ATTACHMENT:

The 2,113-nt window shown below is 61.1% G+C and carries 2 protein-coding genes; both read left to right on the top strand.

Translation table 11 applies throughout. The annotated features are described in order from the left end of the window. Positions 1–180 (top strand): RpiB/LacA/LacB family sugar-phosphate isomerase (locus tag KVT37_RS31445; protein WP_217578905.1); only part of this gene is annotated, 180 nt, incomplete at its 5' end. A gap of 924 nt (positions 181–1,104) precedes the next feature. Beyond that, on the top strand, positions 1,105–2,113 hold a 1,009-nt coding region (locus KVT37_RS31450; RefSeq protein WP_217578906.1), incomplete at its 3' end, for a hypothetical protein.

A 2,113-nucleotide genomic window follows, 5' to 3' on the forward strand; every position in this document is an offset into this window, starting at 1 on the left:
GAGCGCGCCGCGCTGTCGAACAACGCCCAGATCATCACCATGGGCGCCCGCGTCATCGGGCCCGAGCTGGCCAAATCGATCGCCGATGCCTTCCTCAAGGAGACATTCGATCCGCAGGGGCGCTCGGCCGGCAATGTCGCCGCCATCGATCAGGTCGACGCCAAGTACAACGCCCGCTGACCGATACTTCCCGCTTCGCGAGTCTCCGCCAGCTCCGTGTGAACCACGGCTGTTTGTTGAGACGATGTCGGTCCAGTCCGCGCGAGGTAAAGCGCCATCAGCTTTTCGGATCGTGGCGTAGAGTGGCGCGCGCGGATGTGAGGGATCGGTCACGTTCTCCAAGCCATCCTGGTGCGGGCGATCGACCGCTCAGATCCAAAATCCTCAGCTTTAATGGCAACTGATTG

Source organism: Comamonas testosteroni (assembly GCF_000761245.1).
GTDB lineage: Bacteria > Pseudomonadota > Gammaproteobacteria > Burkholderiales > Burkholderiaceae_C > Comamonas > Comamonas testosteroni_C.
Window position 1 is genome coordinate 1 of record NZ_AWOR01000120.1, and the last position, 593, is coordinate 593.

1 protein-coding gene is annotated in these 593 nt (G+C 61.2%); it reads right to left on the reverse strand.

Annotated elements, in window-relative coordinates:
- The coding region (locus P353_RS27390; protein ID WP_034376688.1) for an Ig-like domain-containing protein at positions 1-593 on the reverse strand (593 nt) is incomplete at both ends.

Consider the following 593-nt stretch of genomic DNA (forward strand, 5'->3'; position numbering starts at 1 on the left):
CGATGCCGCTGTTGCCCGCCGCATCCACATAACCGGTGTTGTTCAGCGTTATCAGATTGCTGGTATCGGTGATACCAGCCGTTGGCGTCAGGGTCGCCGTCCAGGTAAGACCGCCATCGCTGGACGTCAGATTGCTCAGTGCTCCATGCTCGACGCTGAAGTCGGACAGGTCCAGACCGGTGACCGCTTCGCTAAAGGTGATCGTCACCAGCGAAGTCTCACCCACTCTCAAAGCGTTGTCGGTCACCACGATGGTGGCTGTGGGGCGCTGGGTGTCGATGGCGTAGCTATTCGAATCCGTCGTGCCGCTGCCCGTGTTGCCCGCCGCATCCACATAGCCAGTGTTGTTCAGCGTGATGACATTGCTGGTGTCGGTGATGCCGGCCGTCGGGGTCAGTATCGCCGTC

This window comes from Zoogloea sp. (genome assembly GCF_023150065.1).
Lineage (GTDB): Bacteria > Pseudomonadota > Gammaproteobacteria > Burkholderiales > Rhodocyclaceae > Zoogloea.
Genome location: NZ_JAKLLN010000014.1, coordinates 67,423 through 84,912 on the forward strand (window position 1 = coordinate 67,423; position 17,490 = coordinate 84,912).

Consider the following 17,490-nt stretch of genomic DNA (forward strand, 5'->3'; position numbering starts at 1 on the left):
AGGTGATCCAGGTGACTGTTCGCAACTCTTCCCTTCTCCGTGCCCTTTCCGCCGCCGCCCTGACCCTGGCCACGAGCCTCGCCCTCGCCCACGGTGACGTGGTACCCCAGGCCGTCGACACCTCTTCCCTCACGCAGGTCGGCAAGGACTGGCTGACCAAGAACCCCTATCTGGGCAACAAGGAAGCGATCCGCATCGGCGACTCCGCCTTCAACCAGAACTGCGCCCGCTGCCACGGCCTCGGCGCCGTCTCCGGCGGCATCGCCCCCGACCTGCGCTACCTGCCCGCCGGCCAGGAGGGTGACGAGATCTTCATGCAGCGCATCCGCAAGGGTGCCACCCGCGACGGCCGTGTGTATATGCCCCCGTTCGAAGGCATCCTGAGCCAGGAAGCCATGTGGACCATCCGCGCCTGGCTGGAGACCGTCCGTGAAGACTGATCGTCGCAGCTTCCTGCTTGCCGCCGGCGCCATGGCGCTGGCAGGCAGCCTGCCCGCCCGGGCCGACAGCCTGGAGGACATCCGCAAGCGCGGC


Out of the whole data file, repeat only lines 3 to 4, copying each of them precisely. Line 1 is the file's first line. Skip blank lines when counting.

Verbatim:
A 2,113-nucleotide genomic window follows, 5' to 3' on the forward strand; every position in this document is an offset into this window, starting at 1 on the left:
GAGCGCGCCGCGCTGTCGAACAACGCCCAGATCATCACCATGGGCGCCCGCGTCATCGGGCCCGAGCTGGCCAAATCGATCGCCGATGCCTTCCTCAAGGAGACATTCGATCCGCAGGGGCGCTCGGCCGGCAATGTCGCCGCCATCGATCAGGTCGACGCCAAGTACAACGCCCGCTGACCGATACTTCCCGCTTCGCGAGTCTCCGCCAGCTCCGTGTGAACCACGGCTGTTTGTTGAGACGATGTCGGTCCAGTCCGCGCGAGGTAAAGCGCCATCAGCTTTTCGGATCGTGGCGTAGAGTGGCGCGCGCGGATGTGAGGGATCGGTCACGTTCTCCAAGCCATCCTGGTGCGGGCGATCGACCGCTCAGATCCAAAATCCTCAGCTTTAATGGCAACTGATTG